The island's two-year flirtation with a publicly-owned electric utility came to an end Tuesday night.
The City Council voted 6-0 to end consideration of setting up such a utility, but directed City Manager Doug Schulze to work with Puget Sound Energy to find ways to improve power reliability on the island and to reduce the island's carbon footprint.
Residents packed the chambers for Tuesday's council meeting, and most of those who spoke opposed a public utility. Many called for continued pressure on PSE for improvements.
“I think it’s time to set this aside and work with PSE to see what we can do to further our goals,” Councilman Ron Peltier said. “I think there is a lot of agreement in this room about what we want to do. I think there is a lot of concern about our carbon footprint, reliability. I think it’s time for us to come together and get past what’s been a very divisive issue.”
“At least as far as this council is considered, it’s not moving forward,” Mayor Val Tollefson said. Tollefson said he voted against the idea because of the other many other priorities on the city’s comprehensive plan agenda and the economic risk posed by the project.
At least for the near future, the decision marks the end of a slew of community discussions, meetings and presentations around the contentious topic. The city has been considering the idea since 2015, after a group of citizens collected signatures asking city officials to explore dumping PSE for a municipal utility.
Island Power, the public power advocacy group on the island, cited PSE’s outage record on the island, the possibility of greater local control over a city utility, and a public utility’s ability to access cleaner energy, as reasons for the city to take over electric service on the island.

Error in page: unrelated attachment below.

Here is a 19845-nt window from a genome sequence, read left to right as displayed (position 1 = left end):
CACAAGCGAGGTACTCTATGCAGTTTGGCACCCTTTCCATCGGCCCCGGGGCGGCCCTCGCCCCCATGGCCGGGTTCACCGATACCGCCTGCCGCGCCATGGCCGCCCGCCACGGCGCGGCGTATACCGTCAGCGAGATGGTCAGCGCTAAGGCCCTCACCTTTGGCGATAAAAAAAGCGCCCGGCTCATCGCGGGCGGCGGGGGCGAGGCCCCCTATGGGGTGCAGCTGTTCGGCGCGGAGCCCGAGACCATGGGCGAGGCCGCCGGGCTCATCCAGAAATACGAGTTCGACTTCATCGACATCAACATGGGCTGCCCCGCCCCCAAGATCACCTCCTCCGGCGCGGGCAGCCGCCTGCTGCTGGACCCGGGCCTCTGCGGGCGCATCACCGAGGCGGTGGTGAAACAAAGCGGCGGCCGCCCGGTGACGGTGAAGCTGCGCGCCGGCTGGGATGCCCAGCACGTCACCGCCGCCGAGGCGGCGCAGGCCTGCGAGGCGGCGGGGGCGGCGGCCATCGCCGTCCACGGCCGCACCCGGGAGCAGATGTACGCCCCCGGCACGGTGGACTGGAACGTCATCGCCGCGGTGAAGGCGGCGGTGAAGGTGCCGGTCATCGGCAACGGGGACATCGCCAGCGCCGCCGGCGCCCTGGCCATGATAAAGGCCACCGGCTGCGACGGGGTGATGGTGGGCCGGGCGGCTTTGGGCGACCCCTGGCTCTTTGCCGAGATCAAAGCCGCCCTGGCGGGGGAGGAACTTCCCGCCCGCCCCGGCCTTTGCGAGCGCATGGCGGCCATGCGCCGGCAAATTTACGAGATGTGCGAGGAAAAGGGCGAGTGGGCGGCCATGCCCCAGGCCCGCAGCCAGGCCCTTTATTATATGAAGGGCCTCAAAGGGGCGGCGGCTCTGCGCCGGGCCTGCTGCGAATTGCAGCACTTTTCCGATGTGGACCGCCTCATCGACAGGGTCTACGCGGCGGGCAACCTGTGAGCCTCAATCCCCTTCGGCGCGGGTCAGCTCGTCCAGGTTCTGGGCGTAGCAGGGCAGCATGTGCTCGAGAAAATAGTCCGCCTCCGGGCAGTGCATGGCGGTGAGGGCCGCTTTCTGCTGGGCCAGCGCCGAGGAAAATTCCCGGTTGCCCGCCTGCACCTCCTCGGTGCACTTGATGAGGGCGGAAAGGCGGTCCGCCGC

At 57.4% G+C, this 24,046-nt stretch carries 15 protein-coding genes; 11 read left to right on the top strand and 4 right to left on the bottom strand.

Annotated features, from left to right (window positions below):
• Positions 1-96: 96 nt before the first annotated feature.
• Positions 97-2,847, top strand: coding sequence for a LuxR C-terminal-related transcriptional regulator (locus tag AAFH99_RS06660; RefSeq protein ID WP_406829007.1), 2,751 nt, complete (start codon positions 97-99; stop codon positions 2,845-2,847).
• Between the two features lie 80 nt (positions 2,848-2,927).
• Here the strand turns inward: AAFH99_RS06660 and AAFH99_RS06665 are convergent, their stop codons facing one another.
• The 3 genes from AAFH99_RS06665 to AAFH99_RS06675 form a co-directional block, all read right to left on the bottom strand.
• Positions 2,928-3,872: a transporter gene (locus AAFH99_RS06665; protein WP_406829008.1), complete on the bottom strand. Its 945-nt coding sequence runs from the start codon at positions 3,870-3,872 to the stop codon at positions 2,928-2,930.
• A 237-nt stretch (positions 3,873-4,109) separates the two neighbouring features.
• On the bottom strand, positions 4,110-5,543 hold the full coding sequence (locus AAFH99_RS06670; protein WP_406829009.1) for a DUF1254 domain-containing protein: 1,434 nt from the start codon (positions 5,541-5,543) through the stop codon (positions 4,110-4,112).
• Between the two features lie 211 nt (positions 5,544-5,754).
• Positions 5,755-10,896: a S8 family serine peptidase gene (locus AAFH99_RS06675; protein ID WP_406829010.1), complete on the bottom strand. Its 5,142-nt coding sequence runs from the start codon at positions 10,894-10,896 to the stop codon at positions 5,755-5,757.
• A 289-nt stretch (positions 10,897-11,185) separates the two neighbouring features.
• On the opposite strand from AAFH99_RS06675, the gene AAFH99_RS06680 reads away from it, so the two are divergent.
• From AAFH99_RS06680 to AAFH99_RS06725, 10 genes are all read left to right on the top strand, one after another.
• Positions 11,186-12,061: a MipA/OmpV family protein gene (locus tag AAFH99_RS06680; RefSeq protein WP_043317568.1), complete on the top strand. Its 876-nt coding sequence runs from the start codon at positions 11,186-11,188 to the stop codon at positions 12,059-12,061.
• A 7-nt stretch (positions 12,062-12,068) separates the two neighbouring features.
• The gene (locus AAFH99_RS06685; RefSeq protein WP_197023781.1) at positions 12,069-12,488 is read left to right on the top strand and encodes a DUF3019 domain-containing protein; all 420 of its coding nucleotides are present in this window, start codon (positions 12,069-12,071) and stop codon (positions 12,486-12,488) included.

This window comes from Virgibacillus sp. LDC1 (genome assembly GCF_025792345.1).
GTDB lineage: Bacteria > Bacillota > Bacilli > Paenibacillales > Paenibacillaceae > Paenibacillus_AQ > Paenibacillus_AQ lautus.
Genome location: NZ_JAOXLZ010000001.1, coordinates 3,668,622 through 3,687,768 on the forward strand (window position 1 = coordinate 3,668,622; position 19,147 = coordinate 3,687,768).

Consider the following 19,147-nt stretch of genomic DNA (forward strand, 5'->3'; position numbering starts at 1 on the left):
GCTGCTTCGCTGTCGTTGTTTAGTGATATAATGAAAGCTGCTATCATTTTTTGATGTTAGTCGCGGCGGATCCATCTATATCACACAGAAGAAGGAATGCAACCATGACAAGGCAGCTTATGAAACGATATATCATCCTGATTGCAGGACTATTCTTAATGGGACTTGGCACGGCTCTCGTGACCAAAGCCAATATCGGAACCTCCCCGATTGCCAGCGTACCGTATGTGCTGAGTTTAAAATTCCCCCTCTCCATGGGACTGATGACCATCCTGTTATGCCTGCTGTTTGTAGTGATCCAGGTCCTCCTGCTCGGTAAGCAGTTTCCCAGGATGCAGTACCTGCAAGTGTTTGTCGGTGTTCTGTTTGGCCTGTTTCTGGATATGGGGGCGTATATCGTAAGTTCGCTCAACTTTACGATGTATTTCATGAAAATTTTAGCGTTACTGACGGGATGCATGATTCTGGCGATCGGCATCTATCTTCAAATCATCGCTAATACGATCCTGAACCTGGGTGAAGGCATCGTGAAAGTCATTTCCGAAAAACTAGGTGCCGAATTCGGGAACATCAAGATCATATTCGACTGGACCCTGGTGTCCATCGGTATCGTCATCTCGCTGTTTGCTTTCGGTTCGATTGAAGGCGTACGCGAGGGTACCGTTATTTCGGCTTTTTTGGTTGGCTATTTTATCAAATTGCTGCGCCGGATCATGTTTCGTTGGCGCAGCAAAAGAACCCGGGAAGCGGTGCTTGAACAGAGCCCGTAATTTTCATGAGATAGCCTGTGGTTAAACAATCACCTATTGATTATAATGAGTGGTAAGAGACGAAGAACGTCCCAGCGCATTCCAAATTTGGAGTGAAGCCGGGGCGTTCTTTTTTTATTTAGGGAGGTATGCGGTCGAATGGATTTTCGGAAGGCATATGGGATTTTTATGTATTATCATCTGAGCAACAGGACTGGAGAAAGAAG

Island Power spokesman Steve Johnson said he was disappointed in the council’s decision.
“Every great cause doesn’t win first time around,” he said. “Puget Sound Energy never really addressed the real reasons for this. They’re the dirtiest of all the utilities. Their reliability, they’re the worst. Suspending this thing, there’s the leverage.”
PSE maintained throughout the process that it was not for sale on Bainbridge Island. Separate studies commissioned by both the city and PSE indicated the process for taking over the utility’s island infrastructure would take a multimillion condemnation or negotiation process that could stretch out for several years.
Now without the possibility of having its infrastructure taken, PSE vice president Andy Wappler said the company is ready to move ahead to talking about ways it can improve.
“We know that reliability matters, we know clean energy matters,” he said. “To have an opportunity to have a community that’s really engaged with how we can be better, that’s really exciting for us."
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